Test First Then Code: Understand what is being asked of you in a User Story

Test-First is a built-in quality practice from eXtreme programming (XP) that emphasized building tests before writing code.  After observing software team practicing agile struggle with completing stories consistently and try to incorporate test driven development (TDD) into the development cycle, I knew something was missing.

Allow me to share with you the new paradigm of first test your understanding of what is being asked before writing software. I call it Test-First Then Code.  The practice is very simple but the outcomes are powerful and drive quality.  This five step approach assists teams to obtain greater confidence to complete work successfully.

The team in partnership with the Product Owner (PO) and Scrum Master can use Test-First Then-Code during grooming, sprint planning, or other convenient opportunities to obtain context, clarity, and constraint awareness.  The facilitation is driven by the software teams and not the Scrum Master.  This is a one- to two-hour session that is broken into 15-minute time-box increments.  In a one-hour session you can analyze and evaluate four user stories.  In a two-hours session you get through about eight user stories.  The goal is to ensure each team member understands the context (who, what, and why), clarity of the acceptance criteria, and can identify constraints.  This is an opportunity to Grok each User Story completely.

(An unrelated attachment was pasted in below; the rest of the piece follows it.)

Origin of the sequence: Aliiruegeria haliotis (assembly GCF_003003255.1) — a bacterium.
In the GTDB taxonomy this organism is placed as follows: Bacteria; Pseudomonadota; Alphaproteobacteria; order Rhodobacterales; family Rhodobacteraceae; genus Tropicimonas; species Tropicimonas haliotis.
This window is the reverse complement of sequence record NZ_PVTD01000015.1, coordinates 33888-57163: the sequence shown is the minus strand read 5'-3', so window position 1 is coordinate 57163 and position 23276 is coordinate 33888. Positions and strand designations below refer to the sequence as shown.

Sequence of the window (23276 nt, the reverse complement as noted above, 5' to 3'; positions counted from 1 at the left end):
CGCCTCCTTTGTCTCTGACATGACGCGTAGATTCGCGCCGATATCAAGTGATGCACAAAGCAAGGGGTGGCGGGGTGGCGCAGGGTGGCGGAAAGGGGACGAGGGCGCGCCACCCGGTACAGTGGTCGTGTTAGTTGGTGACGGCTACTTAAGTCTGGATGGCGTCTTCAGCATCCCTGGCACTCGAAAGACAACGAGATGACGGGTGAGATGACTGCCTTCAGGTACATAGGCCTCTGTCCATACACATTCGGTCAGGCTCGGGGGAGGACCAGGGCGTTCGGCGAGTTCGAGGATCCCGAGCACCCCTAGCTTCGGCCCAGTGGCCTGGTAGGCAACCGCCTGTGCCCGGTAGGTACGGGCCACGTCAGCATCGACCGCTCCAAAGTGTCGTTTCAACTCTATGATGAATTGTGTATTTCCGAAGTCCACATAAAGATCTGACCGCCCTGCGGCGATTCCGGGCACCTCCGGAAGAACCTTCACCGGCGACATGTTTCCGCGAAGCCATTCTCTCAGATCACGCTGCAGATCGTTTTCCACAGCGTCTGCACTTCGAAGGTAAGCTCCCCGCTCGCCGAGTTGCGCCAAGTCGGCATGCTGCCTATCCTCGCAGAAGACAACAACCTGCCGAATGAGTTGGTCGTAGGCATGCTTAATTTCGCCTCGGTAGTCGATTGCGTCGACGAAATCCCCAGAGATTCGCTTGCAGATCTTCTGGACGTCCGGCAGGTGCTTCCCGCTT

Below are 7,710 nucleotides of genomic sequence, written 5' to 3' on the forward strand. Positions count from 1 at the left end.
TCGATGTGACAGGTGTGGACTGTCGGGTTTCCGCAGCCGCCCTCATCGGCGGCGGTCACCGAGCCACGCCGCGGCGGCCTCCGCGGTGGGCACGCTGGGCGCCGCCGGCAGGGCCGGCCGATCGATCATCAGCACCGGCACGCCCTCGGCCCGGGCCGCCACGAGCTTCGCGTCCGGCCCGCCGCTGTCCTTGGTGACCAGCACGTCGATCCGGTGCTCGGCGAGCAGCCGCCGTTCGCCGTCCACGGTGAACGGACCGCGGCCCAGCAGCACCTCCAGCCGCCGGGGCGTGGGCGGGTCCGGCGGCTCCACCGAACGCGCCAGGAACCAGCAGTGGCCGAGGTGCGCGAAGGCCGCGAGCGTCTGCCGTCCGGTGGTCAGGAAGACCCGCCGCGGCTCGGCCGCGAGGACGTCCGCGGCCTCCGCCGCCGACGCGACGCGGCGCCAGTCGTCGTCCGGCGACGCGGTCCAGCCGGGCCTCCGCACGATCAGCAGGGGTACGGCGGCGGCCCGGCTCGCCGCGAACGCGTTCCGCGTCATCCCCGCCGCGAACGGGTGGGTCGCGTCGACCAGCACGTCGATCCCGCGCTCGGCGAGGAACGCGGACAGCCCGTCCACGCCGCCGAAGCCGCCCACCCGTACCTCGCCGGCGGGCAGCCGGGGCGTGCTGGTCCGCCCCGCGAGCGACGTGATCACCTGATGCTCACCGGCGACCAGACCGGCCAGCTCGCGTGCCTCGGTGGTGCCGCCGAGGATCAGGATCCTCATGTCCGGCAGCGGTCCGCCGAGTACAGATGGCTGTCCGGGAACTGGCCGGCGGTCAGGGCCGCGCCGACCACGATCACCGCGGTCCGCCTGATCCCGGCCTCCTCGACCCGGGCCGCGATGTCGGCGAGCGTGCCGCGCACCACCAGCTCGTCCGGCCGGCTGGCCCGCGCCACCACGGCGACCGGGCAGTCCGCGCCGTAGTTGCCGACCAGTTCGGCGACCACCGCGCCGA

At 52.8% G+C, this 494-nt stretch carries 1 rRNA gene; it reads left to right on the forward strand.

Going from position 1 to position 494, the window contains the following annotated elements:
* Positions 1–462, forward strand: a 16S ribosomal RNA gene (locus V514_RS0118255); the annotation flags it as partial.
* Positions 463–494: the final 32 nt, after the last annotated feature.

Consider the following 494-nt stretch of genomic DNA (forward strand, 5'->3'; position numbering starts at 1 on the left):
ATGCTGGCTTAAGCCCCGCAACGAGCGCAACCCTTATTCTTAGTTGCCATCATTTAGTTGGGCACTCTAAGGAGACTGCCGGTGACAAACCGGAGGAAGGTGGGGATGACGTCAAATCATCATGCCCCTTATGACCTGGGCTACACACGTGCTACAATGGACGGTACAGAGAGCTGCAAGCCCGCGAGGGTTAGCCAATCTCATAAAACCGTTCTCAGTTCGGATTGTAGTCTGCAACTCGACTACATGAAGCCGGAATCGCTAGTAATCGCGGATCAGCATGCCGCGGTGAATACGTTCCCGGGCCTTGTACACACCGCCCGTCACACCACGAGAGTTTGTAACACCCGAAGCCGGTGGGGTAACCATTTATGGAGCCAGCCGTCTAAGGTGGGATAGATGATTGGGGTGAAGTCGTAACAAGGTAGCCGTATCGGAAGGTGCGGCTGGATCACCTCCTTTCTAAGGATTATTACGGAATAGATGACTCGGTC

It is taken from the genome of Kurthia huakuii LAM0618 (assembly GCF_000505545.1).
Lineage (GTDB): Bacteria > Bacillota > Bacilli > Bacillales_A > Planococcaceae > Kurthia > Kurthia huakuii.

Copyright 2017 KnolShare

Produced by Dr. Dave Cornelius


  1. Dave Cornelius on January 7, 2018 at 8:26 pm

    Question from the webinar: Do you find that the test cases that come up with in 15 minutes is comprehensive or does a QA engineer need to circle back later and finish up adding test cases to ensure complete test coverage is obtained?

    Answer: The good news is the QA engineer is part of the team and is actively engaged. Within a 15 minute time not all test cases will be identified. However, there will be clarity on what needs to be delivered, which will lead to the appropriate test cases to be defined and executed.

  2. Dave Cornelius on January 7, 2018 at 8:23 pm

    Question from the Webinar: How do break down the User Stories for the Test First Then Code (TFTC) ?
    The activities of the TFTC will inform the team if a user story needs to be broken down by business function, technical dependency, or other categories. The team can share that the story is too big and there is a specific need to break the story into smaller user stories. This information is shared with the product owner and Scrum Master so they know that more work is needed for the sprint.

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